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Bucking Short-Read Trend, Upstart Genome Corp.’s Next-Gen System Sticks With Sanger

A new DNA sequencing startup is swimming against the tide: While most next-generation sequencing platforms combine new chemistries, short reads, and miniaturization, Genome Corp. is betting on factory-style Sanger dideoxy sequencing and read lengths of at least 1,200 base pairs to make sequencing faster and more affordable.
The Providence, RI-based startup believes its approach, which it calls “massively parallel“ Sanger sequencing, will be competitive with existing next-generation technologies.
“I realized that if you do a few things to Sanger [sequencing], that it should outcompete and outperform all these other technologies” in cost, throughput, and accuracy, said Kevin Ulmer, who co-founded Genome Corp. and serves as its president and chief scientific officer, and currently its only full-time employee. The company succeeds another firm called Really Tiny Stuff, which Ulmer founded in 2002 to develop the sequencing technology.
So does the future lie in Sanger sequencing? “We see no reason to abandon it, and many reasons to want to keep it,” Ulmer said, pointing to the technology’s long reads and its well-understood chemistry and error properties.
But while he plans to keep Sanger’s dideoxy sequencing chemistry and fluorescent dyes, he wants to make a number of changes to the current technology, starting with the sample prep.
What has kept Sanger’s cost up and throughput low is the fact that “you have to process each read … in a discrete sample,” he said. Instead, Ulmer wants to produce tens of millions of Sanger reads in a single reaction tube, similar to the sample prep methods used by the next-gen platforms.
Secondly, he plans to build a sequencing “factory” that transforms the electrophoresis and imaging into “an industrial-scale continuous process” and increases the read length to beyond 1,200 base pairs.
“Envision something that looks more like the printing press that prints your Sunday newspaper rather than a roomful of desktop printers,” Ulmer said.
So far, genome centers have scaled up by increasing the number of individual sequencers they own – typically Applied Biosystems instruments. “In order to make that box, Applied Bio had to make lots of choices and compromises,” Ulmer said.
These choices helped lower the price of the instrument to a point where researchers can acquire funding for it, “but that’s not the optimum solution,” he said. Instead, his sequencing factory will be “designed from the ground up.”
He declined to provide details of how this approach will increase the throughput and lower the cost, other than to say that every aspect, starting from sample prep to genome assembly, will be optimized. “Aspects of the technology may well be patented, other aspects may be practiced as trade secrets,” he said.
With his new company, Ulmer, who served as a full-time consulting scientist to Helicos BioSciences in 2004, is not only bucking the trend of next-gen sequencing but also that of other attempts to improve Sanger sequencing.
“Most recent promising developments for Sanger are to miniaturize, and this is not the same as ‘factory-izing,’” Richard Gibbs, co-director of Baylor’s Human Genome Sequencing Center, told In Sequence by e-mail. “Miniaturizing can give benefits without a large facility,” he said.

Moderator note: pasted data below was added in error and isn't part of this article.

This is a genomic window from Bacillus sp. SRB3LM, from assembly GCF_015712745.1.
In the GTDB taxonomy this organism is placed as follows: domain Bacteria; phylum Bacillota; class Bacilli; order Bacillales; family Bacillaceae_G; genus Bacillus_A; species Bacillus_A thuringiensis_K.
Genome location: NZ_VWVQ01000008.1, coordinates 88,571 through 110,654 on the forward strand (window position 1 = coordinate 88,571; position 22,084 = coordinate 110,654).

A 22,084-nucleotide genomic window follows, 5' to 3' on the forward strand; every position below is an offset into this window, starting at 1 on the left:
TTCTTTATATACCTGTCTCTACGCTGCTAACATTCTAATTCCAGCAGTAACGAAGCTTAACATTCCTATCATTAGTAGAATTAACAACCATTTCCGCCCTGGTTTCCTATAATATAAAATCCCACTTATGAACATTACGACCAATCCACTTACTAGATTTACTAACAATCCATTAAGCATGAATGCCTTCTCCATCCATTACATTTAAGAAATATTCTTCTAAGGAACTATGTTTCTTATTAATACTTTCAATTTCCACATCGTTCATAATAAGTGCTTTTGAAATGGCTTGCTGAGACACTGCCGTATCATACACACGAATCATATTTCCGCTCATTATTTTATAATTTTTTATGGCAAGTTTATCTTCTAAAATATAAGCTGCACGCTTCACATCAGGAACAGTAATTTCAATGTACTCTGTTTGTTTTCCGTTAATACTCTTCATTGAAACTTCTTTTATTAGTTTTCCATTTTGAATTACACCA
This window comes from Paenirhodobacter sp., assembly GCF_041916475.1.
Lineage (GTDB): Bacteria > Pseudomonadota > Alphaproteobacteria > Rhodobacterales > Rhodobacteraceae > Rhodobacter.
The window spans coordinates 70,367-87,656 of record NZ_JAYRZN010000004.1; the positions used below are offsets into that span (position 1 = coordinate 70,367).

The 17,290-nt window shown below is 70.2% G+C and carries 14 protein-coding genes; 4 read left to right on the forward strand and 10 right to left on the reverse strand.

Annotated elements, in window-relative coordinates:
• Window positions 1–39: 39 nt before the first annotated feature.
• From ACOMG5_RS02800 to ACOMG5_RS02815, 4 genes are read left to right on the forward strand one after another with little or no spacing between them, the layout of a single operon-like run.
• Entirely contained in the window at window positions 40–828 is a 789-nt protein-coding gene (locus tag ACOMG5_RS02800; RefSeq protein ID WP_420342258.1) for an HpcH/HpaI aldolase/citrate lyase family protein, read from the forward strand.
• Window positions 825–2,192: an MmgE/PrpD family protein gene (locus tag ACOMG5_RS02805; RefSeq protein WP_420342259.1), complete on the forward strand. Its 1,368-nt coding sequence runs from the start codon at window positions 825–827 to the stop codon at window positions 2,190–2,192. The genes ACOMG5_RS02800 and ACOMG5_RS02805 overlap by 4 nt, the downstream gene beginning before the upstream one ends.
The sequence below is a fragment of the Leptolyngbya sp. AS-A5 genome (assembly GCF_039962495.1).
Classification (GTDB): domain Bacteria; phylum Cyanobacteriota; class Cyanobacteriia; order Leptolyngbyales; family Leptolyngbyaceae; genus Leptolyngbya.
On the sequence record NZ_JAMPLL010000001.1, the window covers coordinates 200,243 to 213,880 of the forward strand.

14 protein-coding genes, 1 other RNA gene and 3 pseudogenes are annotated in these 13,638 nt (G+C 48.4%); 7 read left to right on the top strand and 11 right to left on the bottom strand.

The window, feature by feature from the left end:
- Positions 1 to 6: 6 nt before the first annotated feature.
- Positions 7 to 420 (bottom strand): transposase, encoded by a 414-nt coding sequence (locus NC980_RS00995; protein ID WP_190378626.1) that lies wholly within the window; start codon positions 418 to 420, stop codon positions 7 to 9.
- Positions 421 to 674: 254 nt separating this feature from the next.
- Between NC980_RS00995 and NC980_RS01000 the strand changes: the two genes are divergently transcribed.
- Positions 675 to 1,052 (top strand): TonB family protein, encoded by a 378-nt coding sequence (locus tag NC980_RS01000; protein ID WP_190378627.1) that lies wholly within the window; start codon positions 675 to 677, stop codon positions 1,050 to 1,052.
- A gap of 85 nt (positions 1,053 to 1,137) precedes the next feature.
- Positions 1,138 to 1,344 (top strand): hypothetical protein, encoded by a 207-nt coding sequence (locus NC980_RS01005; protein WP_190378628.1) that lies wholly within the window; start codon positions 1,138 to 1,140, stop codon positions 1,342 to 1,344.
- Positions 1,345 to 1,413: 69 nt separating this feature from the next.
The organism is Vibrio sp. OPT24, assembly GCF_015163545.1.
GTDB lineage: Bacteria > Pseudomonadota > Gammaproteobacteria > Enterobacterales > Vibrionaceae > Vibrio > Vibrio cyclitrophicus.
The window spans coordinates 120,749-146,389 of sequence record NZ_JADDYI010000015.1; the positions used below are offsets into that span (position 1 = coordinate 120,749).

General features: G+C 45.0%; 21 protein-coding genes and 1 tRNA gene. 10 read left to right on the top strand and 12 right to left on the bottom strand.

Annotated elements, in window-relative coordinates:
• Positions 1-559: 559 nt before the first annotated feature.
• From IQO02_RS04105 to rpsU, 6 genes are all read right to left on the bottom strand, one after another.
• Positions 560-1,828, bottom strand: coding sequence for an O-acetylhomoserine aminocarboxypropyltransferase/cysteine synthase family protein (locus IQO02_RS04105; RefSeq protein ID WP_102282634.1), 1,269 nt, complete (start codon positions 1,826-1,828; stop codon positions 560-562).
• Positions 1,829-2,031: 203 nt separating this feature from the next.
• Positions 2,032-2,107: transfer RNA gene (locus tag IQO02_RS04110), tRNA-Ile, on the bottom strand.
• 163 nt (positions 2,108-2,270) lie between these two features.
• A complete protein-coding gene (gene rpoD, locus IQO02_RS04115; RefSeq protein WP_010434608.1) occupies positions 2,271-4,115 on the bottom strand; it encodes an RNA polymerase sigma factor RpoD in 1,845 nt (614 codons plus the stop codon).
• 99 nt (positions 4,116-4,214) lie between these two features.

Nevertheless, Gibbs said, “stranger things than Sanger methods having a new life have happened – and the data quality is high!”

“Stranger things than Sanger methods having a new life have happened – and the data quality is high!”

Genome Corp. was founded earlier this year with $250,000 in seed funding from the Slater Technology Fund, a state-backed venture capital organization (see In Sequence 10/2/2007)
Over the next year, Ulmer plans to pilot the fully integrated process, and based on its performance, he plans to design and fit out the full-scale factory the following year.
“That will be a very expensive operation to put into place, because indeed, half of it probably is going to be computers and the bioinformatics infrastructure needed to deal with the output of this thing,” he said.
To be able to do that, Genome Corp., which will shortly announce its first group of advisors, hopes to close a multi-million-dollar round of financing by the end of the year.
Ultimately, the factory will provide sequencing services that focus on resequencing human genomes. “I have always believed that sequencing is an information service business, not an instrument and reagents business,” Ulmer said.
He is not a newcomer to the field: In 1987, Ulmer founded Seq, which set out to develop a high-speed single-molecule sequencing technology based on fluorescent detection of single nucleotides generated by an exonuclease.
After changing its name to Praelux in 1997, the company was sold to Amersham Biosciences in 2000. Two former Seq executives, in addition to Ulmer, have joined Genome Corp.’s board of directors: Richard Horan, senior managing director of the Slater Technology Fund, is chairman; and Jay Trautman, vice president of discovery, research, and technologies at Cytokinetics, is a director.

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